Last week, the National Prayer Breakfast was held in Washington D.C. In light of recent atrocities committed by ISIS, Obama discussed religious violence. He scolded, “lest we get on our high horse and think this is unique to some other place, remember that during the Crusades and the Inquisition, people committed terrible deeds in the name of Christ. In our home country, slavery and Jim Crow all too often was justified in the name of Christ.”
The fatuous ignorance of these statements is almost beyond measure. Just when I think the Left can’t get any more insufferable, they reach new heights, or depths, of insufferableness. Let me try to clear things up.
First, it is true that (as one liberal journalist as pointed out) Jim Crow and American slavery were partially defended using Christian verbiage and even citations from the Bible. It is also true that purported Christians committed ghastly deeds during the Crusades, notably the killing of Jews in the Rhine Valley and the Sacking of Constantinople during the First and Fourth Crusades, respectively. The barbarism of the Inquisition was also committed by Christians.
No honest Christian denies these things. But what remains to be asked is whether Christianity’s founder commanded them.
Nowhere in the New Testament is violence against non-Christians justified on the grounds that they are non-Christians. Rather, Christ commanded Christians to live in love and peace with each other, to “render unto Caesar what is Caesar’s,” and not to foment insurrection. The Apostle Paul even taught Christians to “pray for Caesar, live in peace with all men.” He further commanded a Roman slave owner, Philemon, to treat a Christian slave as a brother. These passages would serve to inspire Christians to live in peace within the Roman Empire, even while serving as soldiers in the legions. Christianity would also begin the slow process of abolishing slavery by using the following logic: if a Christian slave is my brother in Christ, how can I keep him as property or deny him Communion?
Though many popular views of the Crusades see the events as entirely barbaric based on the bad examples noted above, many scholars argue that the Crusades were overall a defensive rather than offensive effort. Eminent Middle Eastern scholar Bernard Lewis has written that “The Crusades could more accurately be described as a limited, belated and, in the last analysis, ineffectual response to the jihad–a failed attempt to recover by a Christian holy war what had been lost to a Muslim holy war.” Sociologist of religion Rodney Stark has also shown that the Crusades were not a violent effort of colonialist expansion, but a defensive war.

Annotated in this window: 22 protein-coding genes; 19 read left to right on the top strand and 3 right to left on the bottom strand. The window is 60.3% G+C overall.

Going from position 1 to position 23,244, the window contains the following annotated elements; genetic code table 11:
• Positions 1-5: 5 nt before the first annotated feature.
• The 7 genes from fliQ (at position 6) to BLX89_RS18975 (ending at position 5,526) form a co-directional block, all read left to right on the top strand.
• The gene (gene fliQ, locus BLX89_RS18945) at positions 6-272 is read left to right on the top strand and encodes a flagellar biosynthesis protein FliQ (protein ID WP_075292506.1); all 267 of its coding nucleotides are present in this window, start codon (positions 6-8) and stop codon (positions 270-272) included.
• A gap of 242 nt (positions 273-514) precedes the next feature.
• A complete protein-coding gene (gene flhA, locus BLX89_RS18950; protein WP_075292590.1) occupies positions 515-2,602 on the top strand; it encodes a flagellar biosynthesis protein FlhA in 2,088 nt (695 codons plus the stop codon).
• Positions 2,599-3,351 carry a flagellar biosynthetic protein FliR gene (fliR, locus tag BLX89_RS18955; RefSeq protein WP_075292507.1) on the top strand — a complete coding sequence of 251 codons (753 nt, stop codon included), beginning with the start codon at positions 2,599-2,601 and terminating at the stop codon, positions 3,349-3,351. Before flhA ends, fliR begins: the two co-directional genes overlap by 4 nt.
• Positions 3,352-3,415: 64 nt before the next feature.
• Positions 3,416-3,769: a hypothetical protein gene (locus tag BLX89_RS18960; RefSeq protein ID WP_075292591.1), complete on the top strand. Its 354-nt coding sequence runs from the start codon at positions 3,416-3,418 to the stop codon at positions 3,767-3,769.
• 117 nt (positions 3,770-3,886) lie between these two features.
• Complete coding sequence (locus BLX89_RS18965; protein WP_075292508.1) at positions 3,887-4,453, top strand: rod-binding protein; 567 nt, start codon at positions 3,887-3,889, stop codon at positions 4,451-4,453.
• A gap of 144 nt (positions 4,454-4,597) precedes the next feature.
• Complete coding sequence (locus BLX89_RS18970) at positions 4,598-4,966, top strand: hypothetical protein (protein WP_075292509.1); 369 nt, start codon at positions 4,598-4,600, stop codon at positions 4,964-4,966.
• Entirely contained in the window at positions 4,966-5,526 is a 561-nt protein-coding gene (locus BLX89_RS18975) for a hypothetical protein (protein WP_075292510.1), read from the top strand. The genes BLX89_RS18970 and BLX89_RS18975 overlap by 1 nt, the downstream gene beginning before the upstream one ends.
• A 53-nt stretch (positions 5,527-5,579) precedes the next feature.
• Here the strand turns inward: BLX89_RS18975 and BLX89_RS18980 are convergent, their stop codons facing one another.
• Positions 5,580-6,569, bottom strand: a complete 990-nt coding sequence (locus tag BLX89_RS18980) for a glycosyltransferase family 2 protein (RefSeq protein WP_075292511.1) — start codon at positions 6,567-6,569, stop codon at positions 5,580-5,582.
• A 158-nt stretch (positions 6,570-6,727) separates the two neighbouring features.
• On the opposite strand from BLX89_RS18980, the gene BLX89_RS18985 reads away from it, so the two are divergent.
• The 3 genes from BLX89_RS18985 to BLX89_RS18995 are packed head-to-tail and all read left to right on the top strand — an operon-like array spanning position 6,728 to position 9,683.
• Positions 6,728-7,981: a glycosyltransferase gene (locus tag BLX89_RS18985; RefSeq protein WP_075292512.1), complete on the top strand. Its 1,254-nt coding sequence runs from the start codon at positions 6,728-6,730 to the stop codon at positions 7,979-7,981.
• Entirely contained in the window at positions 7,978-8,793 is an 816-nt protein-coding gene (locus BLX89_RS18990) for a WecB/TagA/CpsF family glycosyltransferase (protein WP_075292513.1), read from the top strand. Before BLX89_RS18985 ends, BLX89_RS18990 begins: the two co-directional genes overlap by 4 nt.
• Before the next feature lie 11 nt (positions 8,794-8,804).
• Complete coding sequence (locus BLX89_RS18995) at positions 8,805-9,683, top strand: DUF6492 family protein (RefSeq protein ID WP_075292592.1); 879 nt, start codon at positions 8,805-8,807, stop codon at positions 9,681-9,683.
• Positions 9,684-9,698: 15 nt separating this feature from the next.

Dr. Ben Carson, in a response to Obama’s speech, noted that the President has tried to justify the evil deeds of Muslims by pointing to the evils committed by Christians. This is certainly true. By placing Christian misdeeds and Muslim misdeeds on a ground of moral equivalence, our President is granting a marginal justification to the deeds of ISIS. He has also given ammunition to Muslims, who can now say “Yes, we commit Jihad, but you committed the Crusades!”
The Progressive finger was wagged at us again, as Obama lectured America upon its need for “humility” in our religious convictions, he reminded us that “the starting point of faith is some doubt–not being so full of yourself and so confident that you are right and that God speaks only to us, and doesn’t speak to others, that God only cares about us and doesn’t care about others, that somehow we alone are in possession of the truth.”
Humility, that great virtue, has been forgotten in America. We seemingly cannot get enough of idolizing our leaders, and humility is not a quality we search for in our officials anymore. We may dislike presidential ambition, but we can’t seem to do without it. Without humility, what need is there for any real knowledge of history? Why can’t our President simply repeat tired myths of politically correct history?
This would be a well-stated piece of truth, were it not spoken by a man who thinks himself the oracle of truth and wisdom. Our President preaches humility for the faith of Christians, but has no doubts about his faith in himself and his own intellect. Neither do his acolytes, who have praised him as being smarter than all his advisers combined.
The President, in effect, used the National Prayer Breakfast speech in his ongoing mission of political opportunism. Rather than make a strong statement condemning ISIS’s barbarism, he chose to morally equivocate their horrendous deeds with a wrong image of Christian history. If the global community is looking for a moral leader to push back against Islamic extremism, Barack Obama just ruled himself out as a candidate.